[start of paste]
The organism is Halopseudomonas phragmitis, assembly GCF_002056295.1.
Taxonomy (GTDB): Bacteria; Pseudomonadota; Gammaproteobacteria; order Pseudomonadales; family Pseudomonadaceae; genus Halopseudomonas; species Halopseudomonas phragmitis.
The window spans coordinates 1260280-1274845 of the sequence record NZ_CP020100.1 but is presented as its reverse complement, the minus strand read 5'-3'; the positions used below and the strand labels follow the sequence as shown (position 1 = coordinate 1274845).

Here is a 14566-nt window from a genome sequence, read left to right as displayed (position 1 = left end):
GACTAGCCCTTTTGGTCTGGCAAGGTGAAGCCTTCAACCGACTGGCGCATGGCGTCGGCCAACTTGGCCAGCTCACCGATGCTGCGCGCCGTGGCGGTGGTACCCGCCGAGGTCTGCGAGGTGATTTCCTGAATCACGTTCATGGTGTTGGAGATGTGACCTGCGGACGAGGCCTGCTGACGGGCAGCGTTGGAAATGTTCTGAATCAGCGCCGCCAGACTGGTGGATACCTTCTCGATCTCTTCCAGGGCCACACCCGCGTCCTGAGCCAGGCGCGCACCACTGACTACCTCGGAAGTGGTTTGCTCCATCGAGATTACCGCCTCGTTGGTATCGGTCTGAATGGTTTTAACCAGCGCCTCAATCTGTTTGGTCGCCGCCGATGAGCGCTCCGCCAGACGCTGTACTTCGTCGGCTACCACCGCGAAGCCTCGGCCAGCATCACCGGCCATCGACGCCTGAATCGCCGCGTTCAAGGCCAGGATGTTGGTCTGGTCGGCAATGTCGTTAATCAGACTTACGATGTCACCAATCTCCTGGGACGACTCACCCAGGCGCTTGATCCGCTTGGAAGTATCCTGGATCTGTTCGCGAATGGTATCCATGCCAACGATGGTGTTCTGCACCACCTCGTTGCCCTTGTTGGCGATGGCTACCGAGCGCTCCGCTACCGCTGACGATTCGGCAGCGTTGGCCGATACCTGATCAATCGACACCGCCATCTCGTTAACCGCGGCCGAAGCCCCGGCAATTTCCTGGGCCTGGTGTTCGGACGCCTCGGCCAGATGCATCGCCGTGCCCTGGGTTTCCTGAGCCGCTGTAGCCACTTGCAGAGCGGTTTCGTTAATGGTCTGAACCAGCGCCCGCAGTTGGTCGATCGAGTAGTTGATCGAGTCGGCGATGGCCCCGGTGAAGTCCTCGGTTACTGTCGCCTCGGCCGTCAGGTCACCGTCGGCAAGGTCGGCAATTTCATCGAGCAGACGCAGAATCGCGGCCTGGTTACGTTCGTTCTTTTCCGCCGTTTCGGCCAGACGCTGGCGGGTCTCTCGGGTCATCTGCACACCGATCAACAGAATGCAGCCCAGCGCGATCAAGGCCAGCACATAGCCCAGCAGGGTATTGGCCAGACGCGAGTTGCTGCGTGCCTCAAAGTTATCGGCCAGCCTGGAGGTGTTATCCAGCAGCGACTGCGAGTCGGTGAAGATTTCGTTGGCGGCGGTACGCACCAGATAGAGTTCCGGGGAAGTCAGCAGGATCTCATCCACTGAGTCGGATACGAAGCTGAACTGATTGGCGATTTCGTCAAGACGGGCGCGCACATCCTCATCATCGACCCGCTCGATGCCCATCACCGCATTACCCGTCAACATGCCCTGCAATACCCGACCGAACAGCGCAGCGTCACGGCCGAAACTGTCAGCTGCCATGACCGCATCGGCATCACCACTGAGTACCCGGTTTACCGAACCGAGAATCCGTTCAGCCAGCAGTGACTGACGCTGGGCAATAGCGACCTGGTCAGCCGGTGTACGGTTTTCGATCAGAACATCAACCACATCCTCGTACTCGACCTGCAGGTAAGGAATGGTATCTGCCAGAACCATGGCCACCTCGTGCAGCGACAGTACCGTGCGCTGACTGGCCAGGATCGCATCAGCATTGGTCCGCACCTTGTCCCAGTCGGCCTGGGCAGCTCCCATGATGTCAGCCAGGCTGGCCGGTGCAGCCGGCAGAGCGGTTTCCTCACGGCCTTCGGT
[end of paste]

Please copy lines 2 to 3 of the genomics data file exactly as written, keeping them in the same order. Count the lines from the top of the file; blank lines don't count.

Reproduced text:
Taxonomy (GTDB): Bacteria; Pseudomonadota; Gammaproteobacteria; order Pseudomonadales; family Pseudomonadaceae; genus Halopseudomonas; species Halopseudomonas phragmitis.
The window spans coordinates 1260280-1274845 of the sequence record NZ_CP020100.1 but is presented as its reverse complement, the minus strand read 5'-3'; the positions used below and the strand labels follow the sequence as shown (position 1 = coordinate 1274845).